“Those tragic deaths bought concussion to the forefront,” Huttenhoff said.
Beginning this school year, the Florida High School Athletics Association, which governs high school sports athletic programs statewide, will require programs to educate officials, administrators, students and parents about concussion and have parents and students sign the liability waivers before practice even begins.
Further, when a player is seen or reported to have taken a potentially harmful jolt to the head, the athlete must be assessed immediately. In cases of concussion, the athlete must be cleared by a physician before returning to play.
Cheryl Golden, Miami-Dade Schools’ director of athletics, said parents and students have to trust the trainers and doctors. Every high school in Miami-Dade and Broward employs certified trainers qualified to access head injuries. Their mantra: if in doubt, pull the athlete out.
“The scariest part of a brain injury is you can’t see it. Moms and dads see broken bones, bad bruises and sprained ankles but sometimes they don’t want to admit there’s a head injury. They have to leave that up to the trainers and then give their children time to heal,’’ Golden said.
Dr. Kester Nedd, director of neurological rehabilitation at UHealth Sports Medicine, said every head injury is different because every hit and every athlete is unique. Some can take four to five days to heal, others may take months.
Joe Kirby Jr. of Sagemont was back on the court within five weeks and with no sign of injury.
“That is why we have rules set up. If the athlete is symptomatic and goes back before he is ready, the damage the next time will be worse. There is no doubt of that,’’ Nedd said.
Miami-Dade and Broward schools, public and private, began making changes before the concussion law took effect.
Miami-Dade schools began training coaches, trainers, school administrators, parents and students last year and Broward schools started in May. More than 3,000 adults have so far been trained, including dozens of volunteers from the American Youth Football League.
Additionally, schools are now requiring student athletes to take a cognitive brain function test, called Immediate Post Concussion Assessment and Cognitive Testing (ImPACT), before sports season. The test establishes a baseline of an athlete’s cognitive skills, which can be measured against after an injury.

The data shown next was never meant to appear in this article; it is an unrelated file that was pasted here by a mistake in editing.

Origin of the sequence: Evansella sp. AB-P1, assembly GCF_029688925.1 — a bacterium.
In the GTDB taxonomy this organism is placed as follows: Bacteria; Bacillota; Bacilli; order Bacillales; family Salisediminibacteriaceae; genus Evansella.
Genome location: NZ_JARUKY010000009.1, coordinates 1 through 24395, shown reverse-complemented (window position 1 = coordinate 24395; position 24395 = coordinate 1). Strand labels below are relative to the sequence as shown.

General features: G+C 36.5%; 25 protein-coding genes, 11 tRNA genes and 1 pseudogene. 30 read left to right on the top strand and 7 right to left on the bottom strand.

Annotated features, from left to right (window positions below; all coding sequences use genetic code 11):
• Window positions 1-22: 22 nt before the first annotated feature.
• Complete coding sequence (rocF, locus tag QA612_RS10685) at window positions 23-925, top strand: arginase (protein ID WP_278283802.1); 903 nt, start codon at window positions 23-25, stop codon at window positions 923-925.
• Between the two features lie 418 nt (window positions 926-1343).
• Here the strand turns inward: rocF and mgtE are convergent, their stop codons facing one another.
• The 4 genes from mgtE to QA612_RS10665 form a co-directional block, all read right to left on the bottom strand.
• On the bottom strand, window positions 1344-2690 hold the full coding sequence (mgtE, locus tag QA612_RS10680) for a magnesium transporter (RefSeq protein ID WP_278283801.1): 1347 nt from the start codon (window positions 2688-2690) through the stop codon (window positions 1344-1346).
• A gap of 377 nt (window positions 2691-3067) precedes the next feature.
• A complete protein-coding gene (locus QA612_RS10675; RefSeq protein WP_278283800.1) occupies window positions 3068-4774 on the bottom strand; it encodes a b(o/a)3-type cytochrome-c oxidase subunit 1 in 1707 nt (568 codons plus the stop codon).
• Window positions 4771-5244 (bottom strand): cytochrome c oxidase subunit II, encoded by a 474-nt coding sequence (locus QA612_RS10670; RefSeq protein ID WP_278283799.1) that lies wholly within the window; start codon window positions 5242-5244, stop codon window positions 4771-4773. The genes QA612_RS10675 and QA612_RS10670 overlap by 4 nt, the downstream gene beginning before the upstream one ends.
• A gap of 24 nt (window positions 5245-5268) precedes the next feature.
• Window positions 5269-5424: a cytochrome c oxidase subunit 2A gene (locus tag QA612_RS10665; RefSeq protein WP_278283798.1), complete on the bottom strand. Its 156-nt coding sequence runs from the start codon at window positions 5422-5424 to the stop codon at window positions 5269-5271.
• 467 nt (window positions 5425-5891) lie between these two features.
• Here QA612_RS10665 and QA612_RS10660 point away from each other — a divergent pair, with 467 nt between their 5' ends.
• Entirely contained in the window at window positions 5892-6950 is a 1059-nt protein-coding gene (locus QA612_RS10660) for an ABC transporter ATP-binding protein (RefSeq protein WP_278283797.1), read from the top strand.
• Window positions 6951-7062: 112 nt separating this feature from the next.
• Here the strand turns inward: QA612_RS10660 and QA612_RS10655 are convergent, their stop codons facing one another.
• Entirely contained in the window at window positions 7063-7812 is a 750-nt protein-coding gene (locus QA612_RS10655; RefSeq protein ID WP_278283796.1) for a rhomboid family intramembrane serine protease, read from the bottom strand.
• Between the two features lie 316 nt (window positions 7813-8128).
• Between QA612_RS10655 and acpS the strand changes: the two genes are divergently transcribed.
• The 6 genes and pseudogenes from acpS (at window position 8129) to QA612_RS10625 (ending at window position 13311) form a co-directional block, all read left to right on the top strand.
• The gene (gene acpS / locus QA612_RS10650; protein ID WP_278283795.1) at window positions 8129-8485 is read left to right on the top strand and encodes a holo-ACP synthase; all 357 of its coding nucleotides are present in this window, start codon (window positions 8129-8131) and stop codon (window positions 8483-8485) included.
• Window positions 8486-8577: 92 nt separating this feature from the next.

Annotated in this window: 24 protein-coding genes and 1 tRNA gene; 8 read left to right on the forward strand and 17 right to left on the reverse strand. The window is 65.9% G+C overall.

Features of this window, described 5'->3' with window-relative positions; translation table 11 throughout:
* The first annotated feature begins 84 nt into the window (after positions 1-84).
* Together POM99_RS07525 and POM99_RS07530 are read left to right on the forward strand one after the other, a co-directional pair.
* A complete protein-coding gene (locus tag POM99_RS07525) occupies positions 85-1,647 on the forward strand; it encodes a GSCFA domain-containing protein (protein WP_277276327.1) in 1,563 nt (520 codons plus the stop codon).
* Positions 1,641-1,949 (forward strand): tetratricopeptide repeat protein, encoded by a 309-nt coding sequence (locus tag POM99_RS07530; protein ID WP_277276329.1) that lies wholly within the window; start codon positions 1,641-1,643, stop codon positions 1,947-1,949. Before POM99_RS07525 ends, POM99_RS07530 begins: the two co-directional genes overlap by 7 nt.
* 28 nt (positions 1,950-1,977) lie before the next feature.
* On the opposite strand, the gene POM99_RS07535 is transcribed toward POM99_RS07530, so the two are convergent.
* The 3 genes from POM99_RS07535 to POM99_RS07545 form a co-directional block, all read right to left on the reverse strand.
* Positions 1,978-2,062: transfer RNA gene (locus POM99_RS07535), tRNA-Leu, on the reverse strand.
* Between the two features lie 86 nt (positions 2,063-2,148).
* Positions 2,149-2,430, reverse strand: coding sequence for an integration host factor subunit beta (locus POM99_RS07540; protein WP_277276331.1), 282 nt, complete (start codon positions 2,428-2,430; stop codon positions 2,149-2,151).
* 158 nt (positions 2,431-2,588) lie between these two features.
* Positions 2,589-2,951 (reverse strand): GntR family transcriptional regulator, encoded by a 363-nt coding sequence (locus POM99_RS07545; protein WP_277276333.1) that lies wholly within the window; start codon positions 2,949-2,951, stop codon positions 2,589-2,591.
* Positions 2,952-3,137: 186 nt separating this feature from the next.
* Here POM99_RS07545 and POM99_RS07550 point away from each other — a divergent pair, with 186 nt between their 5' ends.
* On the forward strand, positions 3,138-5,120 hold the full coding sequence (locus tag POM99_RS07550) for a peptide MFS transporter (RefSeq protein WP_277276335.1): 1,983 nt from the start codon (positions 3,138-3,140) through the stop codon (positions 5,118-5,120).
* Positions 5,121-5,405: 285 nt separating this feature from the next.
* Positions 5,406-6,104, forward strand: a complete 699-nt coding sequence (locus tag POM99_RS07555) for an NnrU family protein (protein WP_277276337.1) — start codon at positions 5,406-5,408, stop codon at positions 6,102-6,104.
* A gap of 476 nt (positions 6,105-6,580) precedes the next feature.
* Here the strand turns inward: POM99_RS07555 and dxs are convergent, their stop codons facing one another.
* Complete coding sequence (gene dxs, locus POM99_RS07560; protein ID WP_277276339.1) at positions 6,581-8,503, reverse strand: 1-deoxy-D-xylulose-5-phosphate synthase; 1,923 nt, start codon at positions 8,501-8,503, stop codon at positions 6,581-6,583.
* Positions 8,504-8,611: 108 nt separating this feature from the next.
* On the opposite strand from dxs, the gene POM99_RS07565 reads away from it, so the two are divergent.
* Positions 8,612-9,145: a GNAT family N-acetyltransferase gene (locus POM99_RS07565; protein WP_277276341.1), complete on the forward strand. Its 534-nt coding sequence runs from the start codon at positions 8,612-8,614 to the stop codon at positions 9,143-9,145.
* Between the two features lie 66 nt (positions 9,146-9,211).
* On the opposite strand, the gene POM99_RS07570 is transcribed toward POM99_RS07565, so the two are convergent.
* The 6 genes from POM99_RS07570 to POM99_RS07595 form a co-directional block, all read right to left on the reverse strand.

Glenn Grant, 16, a lacrosse player at Coral Reef Senior High School who got a concussion during a game in March, was one of the first to take the ImPACT.
“At first I couldn’t put sentences together. Then I had weeks when it was hard to concentrate. I was moody and my emotions were on edge. I had to work harder to get good grades,” Glenn said.
The computerized test uses colors, shapes, words, numbers and sentences to measure cognitive brain function. After a concussion, the test gets administered again to help access the injury immediately and then later to help decide if a player is ready to return to the game.
Huttenhoff said all of Broward’s nearly 15,000 student athletes will be taught concussion awareness and be ImPACT-tested before sports seasons starts.
“Everyone, even golfers, will get the training and the testing. We’ve got videos the kids will see, posters at all the schools, we’re doing all we can,” Huttenhoff said.
Golden said all of Miami-Dade’s 15,000 student athletes will get concussion training but only those in full contact sports will be ImPACT tested.
Nedd, who is Glenn’s doctor at UM’s sports medicine center, said the lacrosse player is close to a full recovery. In fact, the teen recently took a 70-mile backpacking hike in New Mexico.
He’ll get another ImPACT test before school starts Aug. 20.
“It’s great to have the test. In the past when players got hit and acted funny everyone thought it was a joke. Now we understand how the brain works, gets hurt and heals. We’re enlightened,” Glenn said.